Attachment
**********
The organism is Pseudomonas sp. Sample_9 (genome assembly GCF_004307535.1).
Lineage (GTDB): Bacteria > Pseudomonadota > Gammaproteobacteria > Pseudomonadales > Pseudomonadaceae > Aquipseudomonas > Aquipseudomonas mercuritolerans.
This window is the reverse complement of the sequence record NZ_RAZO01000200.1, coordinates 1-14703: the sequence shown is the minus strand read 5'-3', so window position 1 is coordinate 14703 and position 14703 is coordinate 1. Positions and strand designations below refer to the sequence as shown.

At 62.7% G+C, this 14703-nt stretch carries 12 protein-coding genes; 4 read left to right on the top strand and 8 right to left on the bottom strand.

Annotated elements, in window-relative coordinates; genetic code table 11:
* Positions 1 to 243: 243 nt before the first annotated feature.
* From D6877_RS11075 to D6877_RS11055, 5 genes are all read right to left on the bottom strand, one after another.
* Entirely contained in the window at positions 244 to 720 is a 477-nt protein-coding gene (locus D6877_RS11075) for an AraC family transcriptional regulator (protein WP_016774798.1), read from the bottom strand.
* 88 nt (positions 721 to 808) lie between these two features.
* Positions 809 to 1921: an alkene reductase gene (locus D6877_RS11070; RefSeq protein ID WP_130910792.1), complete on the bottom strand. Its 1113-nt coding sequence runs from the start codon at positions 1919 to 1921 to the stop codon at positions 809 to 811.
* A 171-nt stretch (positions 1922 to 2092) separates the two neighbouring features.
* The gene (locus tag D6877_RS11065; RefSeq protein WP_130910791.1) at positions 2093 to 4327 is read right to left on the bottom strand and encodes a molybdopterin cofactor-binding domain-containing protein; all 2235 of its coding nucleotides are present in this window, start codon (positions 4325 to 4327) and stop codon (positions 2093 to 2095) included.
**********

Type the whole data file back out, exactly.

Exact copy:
The organism is Pseudomonas sp. Sample_9 (genome assembly GCF_004307535.1).
Lineage (GTDB): Bacteria > Pseudomonadota > Gammaproteobacteria > Pseudomonadales > Pseudomonadaceae > Aquipseudomonas > Aquipseudomonas mercuritolerans.
This window is the reverse complement of the sequence record NZ_RAZO01000200.1, coordinates 1-14703: the sequence shown is the minus strand read 5'-3', so window position 1 is coordinate 14703 and position 14703 is coordinate 1. Positions and strand designations below refer to the sequence as shown.

At 62.7% G+C, this 14703-nt stretch carries 12 protein-coding genes; 4 read left to right on the top strand and 8 right to left on the bottom strand.

Annotated elements, in window-relative coordinates; genetic code table 11:
* Positions 1 to 243: 243 nt before the first annotated feature.
* From D6877_RS11075 to D6877_RS11055, 5 genes are all read right to left on the bottom strand, one after another.
* Entirely contained in the window at positions 244 to 720 is a 477-nt protein-coding gene (locus D6877_RS11075) for an AraC family transcriptional regulator (protein WP_016774798.1), read from the bottom strand.
* 88 nt (positions 721 to 808) lie between these two features.
* Positions 809 to 1921: an alkene reductase gene (locus D6877_RS11070; RefSeq protein ID WP_130910792.1), complete on the bottom strand. Its 1113-nt coding sequence runs from the start codon at positions 1919 to 1921 to the stop codon at positions 809 to 811.
* A 171-nt stretch (positions 1922 to 2092) separates the two neighbouring features.
* The gene (locus tag D6877_RS11065; RefSeq protein WP_130910791.1) at positions 2093 to 4327 is read right to left on the bottom strand and encodes a molybdopterin cofactor-binding domain-containing protein; all 2235 of its coding nucleotides are present in this window, start codon (positions 4325 to 4327) and stop codon (positions 2093 to 2095) included.